A brief gloss this morning on Bruce Baker’s take on whether (and the extent to which) charter schools are public schools: to historians this splitting of the meaning of “public” makes sense.
As historians of education such as Michael Katz have noted, one of the consequences of the common-school movement in the 19th century was to create and consolidate a common definition of “public school.” In the early 19th century, there was no direct state support for local village (“district”) schools, with tuition (“rates”) generally paid by parents to support school sessions.1 In cities, the “public” schools in the sense of universal access were pauper or charity schools, which many poor parents avoided because of the stigma.
By the late 19th century, Northern states were moving towards limiting or prohibiting tuition (public support), putting schools in the hands of elected bodies (public control), with broad if not universal admission (public access). In addition, the history of conflict between the becoming-public schools and the Catholic hierarchy led to a growing divide between the schools with these three meanings of “public” and what has become known as the private sector.2 Finally, in the late nineteenth and twentieth centuries there were several developments that led to teachers’ being considered in a new category, “public employees,” along with state and federal civil servants, municipal employees, and so forth, and in the post-WW2 period, public employees became a legally interesting category because private-employee labor law excluded them from the Wagner Act. Today, we can add “publicly accountable” for various meanings of accountability.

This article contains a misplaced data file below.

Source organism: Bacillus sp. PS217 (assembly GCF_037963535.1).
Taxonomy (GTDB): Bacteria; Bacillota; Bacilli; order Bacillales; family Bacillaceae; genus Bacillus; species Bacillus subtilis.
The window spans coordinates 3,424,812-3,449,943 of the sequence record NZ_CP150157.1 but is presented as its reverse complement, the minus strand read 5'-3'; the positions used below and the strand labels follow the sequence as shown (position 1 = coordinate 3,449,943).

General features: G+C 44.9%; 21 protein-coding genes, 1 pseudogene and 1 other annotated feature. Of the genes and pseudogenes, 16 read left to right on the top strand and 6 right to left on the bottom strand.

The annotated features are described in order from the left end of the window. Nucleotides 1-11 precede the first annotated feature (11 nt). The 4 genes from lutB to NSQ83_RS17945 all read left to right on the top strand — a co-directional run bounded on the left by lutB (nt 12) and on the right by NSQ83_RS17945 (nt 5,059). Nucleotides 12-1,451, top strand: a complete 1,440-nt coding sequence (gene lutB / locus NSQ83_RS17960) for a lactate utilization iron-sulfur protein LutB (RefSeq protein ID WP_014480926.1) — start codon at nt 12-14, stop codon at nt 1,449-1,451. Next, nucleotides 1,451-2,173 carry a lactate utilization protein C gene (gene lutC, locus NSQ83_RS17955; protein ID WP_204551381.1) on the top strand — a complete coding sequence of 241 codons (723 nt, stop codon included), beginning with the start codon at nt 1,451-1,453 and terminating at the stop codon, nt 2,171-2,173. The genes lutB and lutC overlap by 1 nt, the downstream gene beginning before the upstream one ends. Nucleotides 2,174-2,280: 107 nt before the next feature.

I have long held the view that the growth of charter schools and the experiments with vouchers have changed the landscape of schooling in part because they chipped away at the multi-level meaning of “public” that had mostly consolidated by the end of the 19th century. Analyzing the issues separately today makes sense.